As of late June, 2014, one troy ounce of .999 fine silver is worth $20.87. This price constantly fluctuates, depending on the market, but has stayed within three dollars of this amount over the past year.
A troy ounce is the most commonly used form of measurement for the amount of silver in relation to the price of the silver. It is generally referred to as an ounce, but it is 1.09714 ounces. It is the easiest way to weigh silver.
During the 19th century, silver was one of the most precious metals. In 2014, it is now one of the lowest on the scale of precious metals in relation to its price. As the amount of gold around the world begins to decrease and there is less new gold found, the price of silver is expected to rise.
During the year 2005, silver prices took a big leap. They went from around $5 dollars per ounce up to around $11 per ounce. From 2005 until 2014, silver steadily increased in price, with a big leap up to $50 per ounce in 2011. Prices are expected to continue to rise after the year 2014 and as the demand for silver gets higher.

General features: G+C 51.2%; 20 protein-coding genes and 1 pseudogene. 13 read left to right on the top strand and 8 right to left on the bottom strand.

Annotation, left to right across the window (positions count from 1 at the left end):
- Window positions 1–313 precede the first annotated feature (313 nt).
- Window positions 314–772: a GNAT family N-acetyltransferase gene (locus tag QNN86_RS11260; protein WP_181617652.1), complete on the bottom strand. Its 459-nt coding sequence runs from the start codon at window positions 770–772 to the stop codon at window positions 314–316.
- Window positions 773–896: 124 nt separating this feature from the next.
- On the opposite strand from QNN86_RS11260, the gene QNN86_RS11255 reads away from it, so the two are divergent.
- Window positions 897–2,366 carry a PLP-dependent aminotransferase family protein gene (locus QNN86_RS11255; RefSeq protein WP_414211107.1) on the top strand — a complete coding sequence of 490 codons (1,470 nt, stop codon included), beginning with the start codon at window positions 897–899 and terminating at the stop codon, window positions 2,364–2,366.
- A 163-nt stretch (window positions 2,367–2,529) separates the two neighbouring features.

Silver is an investment piece. It is something that will take a long time to reach any type of noticeable profit, but it will be a worthwhile investment when the time comes that silver prices are higher than ever. Investing in silver when prices are at around $20 per ounce is a way to get an investment for a small price and turn it around years later for a bigger profit.Learn More
As of Sept. 18, 2014, the price per ounce for silver is $18.65, making the 0.999 silver coin worth the same amount. However, the coin's worth depends on the current market value of silver, which fluctuates rapidly and is updated by the minute. The coin value is also dependent upon the condition, rarity and face value, which is the monetary value stamped onto the coin, such as one dollar.Full Answer >
As of August 2014, one carat of peridot, medium to slightly yellowish green, flawlessly cut and free of any visible inclusion is worth $77.47, according to Gemval. The value of peridot is determined by appraising its color, clarity, cut and carat weight.Full Answer >
Bronze has a cost that varies according to its fluctuating value in the market. Different scrap yards, antique dealers and other buyers all pay different rates for the alloy.Full Answer >
According to Dollar Times, the buying power of a dollar in 1950 is equivalent to $9.87 in 2014. However, the monetary value of a dollar bill has not changed. In 1950, the dollar was worth one hundred cents, as it is today.Full Answer >